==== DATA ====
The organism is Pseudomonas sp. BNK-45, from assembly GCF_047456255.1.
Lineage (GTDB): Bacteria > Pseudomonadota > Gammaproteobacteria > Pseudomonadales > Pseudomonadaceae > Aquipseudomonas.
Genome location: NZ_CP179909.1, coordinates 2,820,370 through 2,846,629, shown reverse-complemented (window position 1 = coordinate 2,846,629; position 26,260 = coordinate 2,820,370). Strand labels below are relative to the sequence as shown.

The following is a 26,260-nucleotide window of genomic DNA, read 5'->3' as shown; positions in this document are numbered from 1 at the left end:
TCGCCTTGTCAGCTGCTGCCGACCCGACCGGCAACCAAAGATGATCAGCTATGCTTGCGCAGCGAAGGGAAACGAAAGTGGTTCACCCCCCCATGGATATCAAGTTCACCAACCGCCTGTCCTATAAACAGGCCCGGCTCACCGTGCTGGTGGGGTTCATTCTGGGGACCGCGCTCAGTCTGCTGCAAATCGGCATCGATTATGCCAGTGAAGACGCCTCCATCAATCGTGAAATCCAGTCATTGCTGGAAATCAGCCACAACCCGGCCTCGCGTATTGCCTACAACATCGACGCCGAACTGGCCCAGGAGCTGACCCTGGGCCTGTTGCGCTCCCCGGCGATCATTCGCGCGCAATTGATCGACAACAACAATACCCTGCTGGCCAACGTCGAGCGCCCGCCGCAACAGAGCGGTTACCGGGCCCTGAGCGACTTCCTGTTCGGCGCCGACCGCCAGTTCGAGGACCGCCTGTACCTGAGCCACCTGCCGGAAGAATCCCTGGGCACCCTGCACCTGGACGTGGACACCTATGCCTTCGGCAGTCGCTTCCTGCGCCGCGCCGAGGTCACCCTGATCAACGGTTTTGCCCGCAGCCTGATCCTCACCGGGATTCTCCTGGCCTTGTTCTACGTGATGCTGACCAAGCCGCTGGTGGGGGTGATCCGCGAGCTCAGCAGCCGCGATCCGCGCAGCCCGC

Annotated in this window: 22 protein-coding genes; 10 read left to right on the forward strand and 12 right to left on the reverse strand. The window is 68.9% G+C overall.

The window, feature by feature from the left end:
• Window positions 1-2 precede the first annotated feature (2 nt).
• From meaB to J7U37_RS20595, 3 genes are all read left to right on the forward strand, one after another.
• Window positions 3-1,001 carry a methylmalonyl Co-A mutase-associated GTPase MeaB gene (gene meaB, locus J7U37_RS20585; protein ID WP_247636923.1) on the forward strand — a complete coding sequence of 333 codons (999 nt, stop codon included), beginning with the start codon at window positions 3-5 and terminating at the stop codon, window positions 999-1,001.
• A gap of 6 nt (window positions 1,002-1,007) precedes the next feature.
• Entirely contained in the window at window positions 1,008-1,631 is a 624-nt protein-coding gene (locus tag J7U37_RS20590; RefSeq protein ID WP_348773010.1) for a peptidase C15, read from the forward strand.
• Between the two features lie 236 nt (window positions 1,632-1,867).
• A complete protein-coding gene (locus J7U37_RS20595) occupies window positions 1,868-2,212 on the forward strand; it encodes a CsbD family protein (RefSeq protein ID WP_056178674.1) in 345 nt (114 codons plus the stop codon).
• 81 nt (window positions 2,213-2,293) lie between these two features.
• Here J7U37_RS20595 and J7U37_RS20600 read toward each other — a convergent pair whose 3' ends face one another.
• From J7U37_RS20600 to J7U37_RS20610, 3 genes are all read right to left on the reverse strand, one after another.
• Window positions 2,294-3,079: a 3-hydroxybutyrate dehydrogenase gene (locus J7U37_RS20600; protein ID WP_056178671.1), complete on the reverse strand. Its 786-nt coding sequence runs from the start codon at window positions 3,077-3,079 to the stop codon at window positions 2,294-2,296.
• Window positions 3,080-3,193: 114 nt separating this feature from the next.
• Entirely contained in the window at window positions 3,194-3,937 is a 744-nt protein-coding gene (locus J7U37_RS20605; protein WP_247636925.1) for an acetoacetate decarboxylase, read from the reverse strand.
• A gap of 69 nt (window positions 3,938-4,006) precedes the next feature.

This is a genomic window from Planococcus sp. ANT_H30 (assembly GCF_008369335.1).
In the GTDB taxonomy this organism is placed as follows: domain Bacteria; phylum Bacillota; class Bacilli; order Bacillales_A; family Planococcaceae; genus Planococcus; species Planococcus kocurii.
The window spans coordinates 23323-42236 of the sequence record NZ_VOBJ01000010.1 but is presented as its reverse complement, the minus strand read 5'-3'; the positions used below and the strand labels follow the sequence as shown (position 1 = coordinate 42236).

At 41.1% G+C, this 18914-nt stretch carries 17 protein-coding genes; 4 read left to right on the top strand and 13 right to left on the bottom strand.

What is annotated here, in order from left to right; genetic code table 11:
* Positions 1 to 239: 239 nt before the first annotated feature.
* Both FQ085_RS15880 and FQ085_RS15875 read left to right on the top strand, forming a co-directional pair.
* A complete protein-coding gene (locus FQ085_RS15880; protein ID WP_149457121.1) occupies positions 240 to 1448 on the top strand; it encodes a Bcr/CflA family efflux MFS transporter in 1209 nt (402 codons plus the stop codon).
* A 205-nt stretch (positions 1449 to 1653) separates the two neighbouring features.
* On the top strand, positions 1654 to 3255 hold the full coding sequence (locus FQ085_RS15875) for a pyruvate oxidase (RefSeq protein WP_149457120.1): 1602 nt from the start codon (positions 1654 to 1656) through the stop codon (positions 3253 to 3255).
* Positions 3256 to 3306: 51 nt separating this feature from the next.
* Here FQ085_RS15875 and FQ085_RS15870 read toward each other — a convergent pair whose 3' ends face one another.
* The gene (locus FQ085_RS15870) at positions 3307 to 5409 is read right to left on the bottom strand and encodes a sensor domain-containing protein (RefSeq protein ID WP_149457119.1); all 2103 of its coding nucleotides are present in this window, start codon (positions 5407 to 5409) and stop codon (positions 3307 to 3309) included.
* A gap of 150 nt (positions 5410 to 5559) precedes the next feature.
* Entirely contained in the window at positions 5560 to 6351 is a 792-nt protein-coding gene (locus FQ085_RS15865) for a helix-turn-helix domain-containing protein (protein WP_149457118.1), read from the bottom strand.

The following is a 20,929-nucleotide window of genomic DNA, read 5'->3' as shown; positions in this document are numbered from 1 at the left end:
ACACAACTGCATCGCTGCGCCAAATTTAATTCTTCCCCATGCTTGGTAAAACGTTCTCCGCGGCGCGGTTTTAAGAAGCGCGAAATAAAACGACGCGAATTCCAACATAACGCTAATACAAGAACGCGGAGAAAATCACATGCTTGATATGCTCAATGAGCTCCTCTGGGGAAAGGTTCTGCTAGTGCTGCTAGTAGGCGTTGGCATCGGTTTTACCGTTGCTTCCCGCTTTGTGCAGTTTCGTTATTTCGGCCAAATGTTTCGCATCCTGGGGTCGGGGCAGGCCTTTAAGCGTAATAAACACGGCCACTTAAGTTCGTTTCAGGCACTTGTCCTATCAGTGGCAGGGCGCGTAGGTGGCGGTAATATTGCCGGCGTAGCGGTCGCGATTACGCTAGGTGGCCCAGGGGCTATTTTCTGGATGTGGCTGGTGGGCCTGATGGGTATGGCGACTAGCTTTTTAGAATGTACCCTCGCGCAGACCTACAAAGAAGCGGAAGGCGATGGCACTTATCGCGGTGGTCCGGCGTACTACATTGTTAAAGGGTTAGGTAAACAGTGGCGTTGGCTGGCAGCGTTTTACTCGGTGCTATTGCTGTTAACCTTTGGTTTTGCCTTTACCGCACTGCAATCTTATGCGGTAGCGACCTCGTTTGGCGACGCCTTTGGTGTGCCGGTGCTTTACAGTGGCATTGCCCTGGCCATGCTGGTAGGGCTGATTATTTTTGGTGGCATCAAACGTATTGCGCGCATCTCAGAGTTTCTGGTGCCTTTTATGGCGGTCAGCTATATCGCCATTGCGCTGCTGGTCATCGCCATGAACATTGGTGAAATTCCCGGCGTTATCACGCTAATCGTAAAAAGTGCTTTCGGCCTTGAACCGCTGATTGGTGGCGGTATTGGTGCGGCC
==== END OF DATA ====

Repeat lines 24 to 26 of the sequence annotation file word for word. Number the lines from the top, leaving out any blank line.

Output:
The window spans coordinates 23323-42236 of the sequence record NZ_VOBJ01000010.1 but is presented as its reverse complement, the minus strand read 5'-3'; the positions used below and the strand labels follow the sequence as shown (position 1 = coordinate 42236).

At 41.1% G+C, this 18914-nt stretch carries 17 protein-coding genes; 4 read left to right on the top strand and 13 right to left on the bottom strand.

What is annotated here, in order from left to right; genetic code table 11: